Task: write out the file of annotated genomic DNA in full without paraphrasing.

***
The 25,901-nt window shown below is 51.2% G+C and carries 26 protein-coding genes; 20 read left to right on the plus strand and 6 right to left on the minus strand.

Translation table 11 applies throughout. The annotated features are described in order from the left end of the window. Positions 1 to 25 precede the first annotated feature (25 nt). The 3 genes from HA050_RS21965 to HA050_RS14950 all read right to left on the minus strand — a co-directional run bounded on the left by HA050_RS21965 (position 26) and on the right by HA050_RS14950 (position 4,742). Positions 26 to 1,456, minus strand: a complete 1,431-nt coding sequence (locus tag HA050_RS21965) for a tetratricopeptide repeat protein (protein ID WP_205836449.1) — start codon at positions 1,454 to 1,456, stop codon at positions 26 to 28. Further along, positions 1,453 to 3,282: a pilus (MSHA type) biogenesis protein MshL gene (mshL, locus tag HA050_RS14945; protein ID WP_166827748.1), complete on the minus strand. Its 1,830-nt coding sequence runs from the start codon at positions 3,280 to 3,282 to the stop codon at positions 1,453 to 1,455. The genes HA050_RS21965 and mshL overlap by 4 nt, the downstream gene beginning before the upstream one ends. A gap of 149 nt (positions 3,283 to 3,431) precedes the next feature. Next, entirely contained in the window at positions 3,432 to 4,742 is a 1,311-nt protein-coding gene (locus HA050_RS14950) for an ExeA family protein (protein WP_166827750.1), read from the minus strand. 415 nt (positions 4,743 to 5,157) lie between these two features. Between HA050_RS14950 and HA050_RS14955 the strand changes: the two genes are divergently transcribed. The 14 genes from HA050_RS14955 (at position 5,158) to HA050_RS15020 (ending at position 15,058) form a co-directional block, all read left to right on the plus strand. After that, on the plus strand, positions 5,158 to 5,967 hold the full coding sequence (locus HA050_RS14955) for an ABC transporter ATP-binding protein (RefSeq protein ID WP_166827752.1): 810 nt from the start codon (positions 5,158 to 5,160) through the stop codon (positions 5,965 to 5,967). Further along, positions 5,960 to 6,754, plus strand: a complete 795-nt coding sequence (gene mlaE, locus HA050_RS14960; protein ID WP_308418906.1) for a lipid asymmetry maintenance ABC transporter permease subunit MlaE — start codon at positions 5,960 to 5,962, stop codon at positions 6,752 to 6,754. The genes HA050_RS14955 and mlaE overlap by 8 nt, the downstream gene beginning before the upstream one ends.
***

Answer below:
The 25,901-nt window shown below is 51.2% G+C and carries 26 protein-coding genes; 20 read left to right on the plus strand and 6 right to left on the minus strand.

Translation table 11 applies throughout. The annotated features are described in order from the left end of the window. Positions 1 to 25 precede the first annotated feature (25 nt). The 3 genes from HA050_RS21965 to HA050_RS14950 all read right to left on the minus strand — a co-directional run bounded on the left by HA050_RS21965 (position 26) and on the right by HA050_RS14950 (position 4,742). Positions 26 to 1,456, minus strand: a complete 1,431-nt coding sequence (locus tag HA050_RS21965) for a tetratricopeptide repeat protein (protein ID WP_205836449.1) — start codon at positions 1,454 to 1,456, stop codon at positions 26 to 28. Further along, positions 1,453 to 3,282: a pilus (MSHA type) biogenesis protein MshL gene (mshL, locus tag HA050_RS14945; protein ID WP_166827748.1), complete on the minus strand. Its 1,830-nt coding sequence runs from the start codon at positions 3,280 to 3,282 to the stop codon at positions 1,453 to 1,455. The genes HA050_RS21965 and mshL overlap by 4 nt, the downstream gene beginning before the upstream one ends. A gap of 149 nt (positions 3,283 to 3,431) precedes the next feature. Next, entirely contained in the window at positions 3,432 to 4,742 is a 1,311-nt protein-coding gene (locus HA050_RS14950) for an ExeA family protein (protein WP_166827750.1), read from the minus strand. 415 nt (positions 4,743 to 5,157) lie between these two features. Between HA050_RS14950 and HA050_RS14955 the strand changes: the two genes are divergently transcribed. The 14 genes from HA050_RS14955 (at position 5,158) to HA050_RS15020 (ending at position 15,058) form a co-directional block, all read left to right on the plus strand. After that, on the plus strand, positions 5,158 to 5,967 hold the full coding sequence (locus HA050_RS14955) for an ABC transporter ATP-binding protein (RefSeq protein ID WP_166827752.1): 810 nt from the start codon (positions 5,158 to 5,160) through the stop codon (positions 5,965 to 5,967). Further along, positions 5,960 to 6,754, plus strand: a complete 795-nt coding sequence (gene mlaE, locus HA050_RS14960; protein ID WP_308418906.1) for a lipid asymmetry maintenance ABC transporter permease subunit MlaE — start codon at positions 5,960 to 5,962, stop codon at positions 6,752 to 6,754. The genes HA050_RS14955 and mlaE overlap by 8 nt, the downstream gene beginning before the upstream one ends.